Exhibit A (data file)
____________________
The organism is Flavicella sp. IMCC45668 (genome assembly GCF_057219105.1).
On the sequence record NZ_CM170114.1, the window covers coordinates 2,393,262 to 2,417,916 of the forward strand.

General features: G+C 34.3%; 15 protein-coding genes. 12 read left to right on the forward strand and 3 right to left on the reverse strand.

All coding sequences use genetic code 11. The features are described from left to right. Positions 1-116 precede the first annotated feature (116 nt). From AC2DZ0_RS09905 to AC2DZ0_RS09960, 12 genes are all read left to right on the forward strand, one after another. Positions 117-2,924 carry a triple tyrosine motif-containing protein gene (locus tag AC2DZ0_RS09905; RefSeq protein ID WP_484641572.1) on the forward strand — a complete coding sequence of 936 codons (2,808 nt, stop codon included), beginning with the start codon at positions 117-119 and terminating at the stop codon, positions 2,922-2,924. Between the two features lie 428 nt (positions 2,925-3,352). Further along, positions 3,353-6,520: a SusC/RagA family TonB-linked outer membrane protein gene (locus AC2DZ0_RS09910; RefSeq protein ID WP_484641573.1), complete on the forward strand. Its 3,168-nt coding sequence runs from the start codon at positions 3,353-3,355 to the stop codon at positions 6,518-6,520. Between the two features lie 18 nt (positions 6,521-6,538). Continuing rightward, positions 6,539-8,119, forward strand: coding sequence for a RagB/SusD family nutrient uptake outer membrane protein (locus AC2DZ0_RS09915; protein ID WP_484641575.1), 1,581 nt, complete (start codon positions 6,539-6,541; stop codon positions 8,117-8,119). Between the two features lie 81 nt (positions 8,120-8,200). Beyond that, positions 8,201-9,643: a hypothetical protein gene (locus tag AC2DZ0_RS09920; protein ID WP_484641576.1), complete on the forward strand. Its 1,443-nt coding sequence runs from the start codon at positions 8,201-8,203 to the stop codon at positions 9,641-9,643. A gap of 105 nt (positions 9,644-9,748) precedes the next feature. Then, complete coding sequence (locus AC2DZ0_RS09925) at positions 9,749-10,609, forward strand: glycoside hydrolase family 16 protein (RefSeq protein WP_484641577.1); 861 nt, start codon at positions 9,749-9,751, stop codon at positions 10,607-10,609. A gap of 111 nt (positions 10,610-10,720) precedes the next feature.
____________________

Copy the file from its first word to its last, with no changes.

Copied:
The organism is Flavicella sp. IMCC45668 (genome assembly GCF_057219105.1).
On the sequence record NZ_CM170114.1, the window covers coordinates 2,393,262 to 2,417,916 of the forward strand.

General features: G+C 34.3%; 15 protein-coding genes. 12 read left to right on the forward strand and 3 right to left on the reverse strand.

All coding sequences use genetic code 11. The features are described from left to right. Positions 1-116 precede the first annotated feature (116 nt). From AC2DZ0_RS09905 to AC2DZ0_RS09960, 12 genes are all read left to right on the forward strand, one after another. Positions 117-2,924 carry a triple tyrosine motif-containing protein gene (locus tag AC2DZ0_RS09905; RefSeq protein ID WP_484641572.1) on the forward strand — a complete coding sequence of 936 codons (2,808 nt, stop codon included), beginning with the start codon at positions 117-119 and terminating at the stop codon, positions 2,922-2,924. Between the two features lie 428 nt (positions 2,925-3,352). Further along, positions 3,353-6,520: a SusC/RagA family TonB-linked outer membrane protein gene (locus AC2DZ0_RS09910; RefSeq protein ID WP_484641573.1), complete on the forward strand. Its 3,168-nt coding sequence runs from the start codon at positions 3,353-3,355 to the stop codon at positions 6,518-6,520. Between the two features lie 18 nt (positions 6,521-6,538). Continuing rightward, positions 6,539-8,119, forward strand: coding sequence for a RagB/SusD family nutrient uptake outer membrane protein (locus AC2DZ0_RS09915; protein ID WP_484641575.1), 1,581 nt, complete (start codon positions 6,539-6,541; stop codon positions 8,117-8,119). Between the two features lie 81 nt (positions 8,120-8,200). Beyond that, positions 8,201-9,643: a hypothetical protein gene (locus tag AC2DZ0_RS09920; protein ID WP_484641576.1), complete on the forward strand. Its 1,443-nt coding sequence runs from the start codon at positions 8,201-8,203 to the stop codon at positions 9,641-9,643. A gap of 105 nt (positions 9,644-9,748) precedes the next feature. Then, complete coding sequence (locus AC2DZ0_RS09925) at positions 9,749-10,609, forward strand: glycoside hydrolase family 16 protein (RefSeq protein WP_484641577.1); 861 nt, start codon at positions 9,749-9,751, stop codon at positions 10,607-10,609. A gap of 111 nt (positions 10,610-10,720) precedes the next feature.